Some councils plant flowers on major roundabouts, others uses them to promote advertising hoardings for local businesses. Wetherby has gone one better.
Now on the town’s main roundabout, which is circled each year by 15 million cars, a giant stone horse looks as though it’s about to leap into the rush hour traffic.
The sculpture was born out of the 2010 Chelsea Flower Show, which saw Leeds City Council win a gold medal for its garden sponsored by Hesco Bastion. Celebrating afterwards, the team which had taken on Chelsea began to wonder whether they could bring a little of that creativity back to Yorkshire.
The roundabout project was born and Leeds-based designer Christopher Heaton was chosen to deliver the brief.
“The winding drystone wall reflects the limestone ridge on which Wetherby is built and the grey stone contrasts with the colourful planting,” he says. “I wanted something which was striking, but which also celebrated the town’s links to horse racing.
“My original concept was to create five life-size horses, but in the end we had to limit it to just the one. It’s something which really puts Wetherby on the map and I hope it will be the start of a series of roundabout gardens.”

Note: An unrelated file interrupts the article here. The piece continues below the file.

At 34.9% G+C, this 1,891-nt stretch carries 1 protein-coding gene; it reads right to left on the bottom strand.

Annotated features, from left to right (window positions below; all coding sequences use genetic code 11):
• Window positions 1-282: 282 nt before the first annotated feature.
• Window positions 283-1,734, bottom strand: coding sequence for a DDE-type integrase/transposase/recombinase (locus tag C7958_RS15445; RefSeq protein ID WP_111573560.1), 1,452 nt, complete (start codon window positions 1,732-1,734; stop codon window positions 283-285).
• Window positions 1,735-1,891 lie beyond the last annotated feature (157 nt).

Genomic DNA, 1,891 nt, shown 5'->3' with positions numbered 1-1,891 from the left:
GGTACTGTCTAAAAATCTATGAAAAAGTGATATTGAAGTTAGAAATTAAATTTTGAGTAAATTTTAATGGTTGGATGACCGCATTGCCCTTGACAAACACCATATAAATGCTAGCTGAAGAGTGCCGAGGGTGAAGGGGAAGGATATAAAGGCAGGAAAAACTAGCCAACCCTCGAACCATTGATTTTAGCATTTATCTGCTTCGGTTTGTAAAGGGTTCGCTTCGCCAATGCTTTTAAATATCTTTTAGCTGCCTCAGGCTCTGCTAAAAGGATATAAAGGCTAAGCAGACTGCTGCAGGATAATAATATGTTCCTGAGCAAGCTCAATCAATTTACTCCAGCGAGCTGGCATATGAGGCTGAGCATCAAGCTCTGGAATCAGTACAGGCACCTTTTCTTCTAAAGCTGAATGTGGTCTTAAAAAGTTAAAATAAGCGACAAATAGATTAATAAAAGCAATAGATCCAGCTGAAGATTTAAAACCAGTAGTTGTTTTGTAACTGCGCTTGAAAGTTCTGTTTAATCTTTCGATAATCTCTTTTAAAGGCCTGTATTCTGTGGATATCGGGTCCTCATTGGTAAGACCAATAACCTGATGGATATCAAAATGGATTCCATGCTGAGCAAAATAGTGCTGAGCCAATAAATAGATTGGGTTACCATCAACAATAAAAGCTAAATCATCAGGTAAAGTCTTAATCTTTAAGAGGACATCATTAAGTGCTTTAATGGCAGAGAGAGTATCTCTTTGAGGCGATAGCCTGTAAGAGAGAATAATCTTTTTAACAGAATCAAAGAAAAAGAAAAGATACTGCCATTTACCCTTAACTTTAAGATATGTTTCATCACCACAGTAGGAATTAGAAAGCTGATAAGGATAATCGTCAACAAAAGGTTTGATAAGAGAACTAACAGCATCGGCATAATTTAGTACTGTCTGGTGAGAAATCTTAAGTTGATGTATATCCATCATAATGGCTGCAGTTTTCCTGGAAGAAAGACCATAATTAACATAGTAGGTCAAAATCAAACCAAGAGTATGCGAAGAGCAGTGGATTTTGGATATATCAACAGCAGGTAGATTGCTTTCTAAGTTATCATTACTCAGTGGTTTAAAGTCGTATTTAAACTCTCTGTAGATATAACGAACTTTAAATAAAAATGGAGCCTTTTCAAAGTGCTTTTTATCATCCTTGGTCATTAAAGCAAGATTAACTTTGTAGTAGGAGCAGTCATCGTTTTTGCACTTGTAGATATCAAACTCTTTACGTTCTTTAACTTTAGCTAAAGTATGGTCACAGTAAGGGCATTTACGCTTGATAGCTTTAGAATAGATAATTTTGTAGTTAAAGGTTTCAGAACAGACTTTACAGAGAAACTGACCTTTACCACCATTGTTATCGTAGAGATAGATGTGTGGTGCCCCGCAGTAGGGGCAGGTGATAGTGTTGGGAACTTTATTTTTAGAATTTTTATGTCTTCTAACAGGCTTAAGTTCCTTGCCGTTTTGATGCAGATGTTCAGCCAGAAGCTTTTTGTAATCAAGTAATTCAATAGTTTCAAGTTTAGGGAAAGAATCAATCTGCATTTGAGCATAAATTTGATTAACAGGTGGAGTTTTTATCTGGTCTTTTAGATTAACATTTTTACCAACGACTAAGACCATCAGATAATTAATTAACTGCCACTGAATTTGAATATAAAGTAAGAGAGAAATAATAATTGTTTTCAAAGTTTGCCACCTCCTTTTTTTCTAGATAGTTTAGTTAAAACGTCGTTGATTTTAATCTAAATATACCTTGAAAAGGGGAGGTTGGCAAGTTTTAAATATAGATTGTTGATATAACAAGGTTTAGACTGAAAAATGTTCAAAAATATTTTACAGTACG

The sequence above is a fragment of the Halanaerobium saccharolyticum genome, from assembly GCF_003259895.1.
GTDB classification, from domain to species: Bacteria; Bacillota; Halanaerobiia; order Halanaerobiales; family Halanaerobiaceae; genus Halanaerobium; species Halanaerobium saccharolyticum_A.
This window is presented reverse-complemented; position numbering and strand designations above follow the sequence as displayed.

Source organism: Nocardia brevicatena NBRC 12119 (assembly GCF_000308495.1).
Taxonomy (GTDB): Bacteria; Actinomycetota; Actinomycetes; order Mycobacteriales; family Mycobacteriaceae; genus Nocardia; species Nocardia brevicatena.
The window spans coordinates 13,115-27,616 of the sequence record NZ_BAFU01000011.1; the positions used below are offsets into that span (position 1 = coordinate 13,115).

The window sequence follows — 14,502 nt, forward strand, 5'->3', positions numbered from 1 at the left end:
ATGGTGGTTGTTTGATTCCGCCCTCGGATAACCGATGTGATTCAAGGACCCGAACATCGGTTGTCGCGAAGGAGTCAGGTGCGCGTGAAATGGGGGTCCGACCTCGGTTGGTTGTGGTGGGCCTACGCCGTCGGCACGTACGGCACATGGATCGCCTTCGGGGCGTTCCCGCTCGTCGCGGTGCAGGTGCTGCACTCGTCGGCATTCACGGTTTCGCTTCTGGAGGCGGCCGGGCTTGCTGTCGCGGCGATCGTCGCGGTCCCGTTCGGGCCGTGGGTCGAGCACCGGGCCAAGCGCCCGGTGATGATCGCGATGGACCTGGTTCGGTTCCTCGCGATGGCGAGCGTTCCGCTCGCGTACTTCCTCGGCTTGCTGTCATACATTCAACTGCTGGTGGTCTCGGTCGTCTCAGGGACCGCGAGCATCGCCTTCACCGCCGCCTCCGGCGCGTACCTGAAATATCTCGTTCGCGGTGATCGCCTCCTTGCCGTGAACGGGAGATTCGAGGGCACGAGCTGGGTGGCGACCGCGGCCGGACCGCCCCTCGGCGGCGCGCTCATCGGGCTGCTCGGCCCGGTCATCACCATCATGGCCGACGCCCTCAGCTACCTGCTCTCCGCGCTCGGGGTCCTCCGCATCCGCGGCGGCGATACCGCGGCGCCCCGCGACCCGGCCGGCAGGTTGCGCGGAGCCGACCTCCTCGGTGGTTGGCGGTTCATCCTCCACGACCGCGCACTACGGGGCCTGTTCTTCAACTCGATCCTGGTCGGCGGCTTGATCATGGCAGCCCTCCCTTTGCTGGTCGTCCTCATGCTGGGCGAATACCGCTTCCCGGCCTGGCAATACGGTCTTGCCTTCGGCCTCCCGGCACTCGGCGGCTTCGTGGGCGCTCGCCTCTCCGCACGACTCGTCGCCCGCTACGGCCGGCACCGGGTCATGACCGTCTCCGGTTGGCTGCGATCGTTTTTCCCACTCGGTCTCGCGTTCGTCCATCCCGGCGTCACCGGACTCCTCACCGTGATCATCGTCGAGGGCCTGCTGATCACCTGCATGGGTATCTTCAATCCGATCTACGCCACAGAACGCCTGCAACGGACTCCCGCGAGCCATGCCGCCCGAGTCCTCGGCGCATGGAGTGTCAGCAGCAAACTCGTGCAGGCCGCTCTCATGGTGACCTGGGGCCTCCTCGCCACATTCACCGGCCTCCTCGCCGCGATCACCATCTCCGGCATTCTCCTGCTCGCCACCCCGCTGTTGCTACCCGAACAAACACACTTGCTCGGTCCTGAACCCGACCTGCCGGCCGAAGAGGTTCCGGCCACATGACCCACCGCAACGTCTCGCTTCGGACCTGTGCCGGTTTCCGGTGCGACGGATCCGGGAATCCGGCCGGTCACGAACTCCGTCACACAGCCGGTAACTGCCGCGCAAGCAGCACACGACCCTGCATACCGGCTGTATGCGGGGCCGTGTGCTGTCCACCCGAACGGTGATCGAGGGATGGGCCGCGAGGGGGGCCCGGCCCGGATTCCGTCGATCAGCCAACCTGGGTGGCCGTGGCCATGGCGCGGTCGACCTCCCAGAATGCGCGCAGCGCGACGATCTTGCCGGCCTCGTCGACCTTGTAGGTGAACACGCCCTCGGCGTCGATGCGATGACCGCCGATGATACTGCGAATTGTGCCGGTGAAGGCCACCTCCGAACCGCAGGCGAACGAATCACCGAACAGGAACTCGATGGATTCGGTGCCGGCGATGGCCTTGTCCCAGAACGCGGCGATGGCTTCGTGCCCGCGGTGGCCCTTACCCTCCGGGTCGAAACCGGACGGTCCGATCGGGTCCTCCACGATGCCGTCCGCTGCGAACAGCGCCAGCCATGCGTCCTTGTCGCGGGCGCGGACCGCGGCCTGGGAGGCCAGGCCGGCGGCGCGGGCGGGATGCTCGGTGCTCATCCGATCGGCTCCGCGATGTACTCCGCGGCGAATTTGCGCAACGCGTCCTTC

Natural Stone, which was involved in the original Chelsea garden, supplied the granite and together with Christopher it is also sponsoring the upkeep of the sculpture.
Sadly, before the work was completed, Jimi Heselden, the director of Hesco Bastion who had been one of the project’s main supporters, died after falling from cliffs while riding one of his firm’s Segways, near his home in Boston Spa.
However, Christopher hopes the sculpture will now stand as a fitting tribute to the well-known Leeds businessman and philanthropist.
“We hope that the late Jimi Heselden is looking down at us with a big smile on his face,” he says. “He has been our driving force, so hopefully it will now be known forever as the Jimi Heselden roundabout.”
Technical details: Nikon D3s, Lens 12-24mm, Aperture F7.1, Shutter Speed 1/640s, ISO 1EV under 200.
Picture: James Hardisty
Words: Sarah Freeman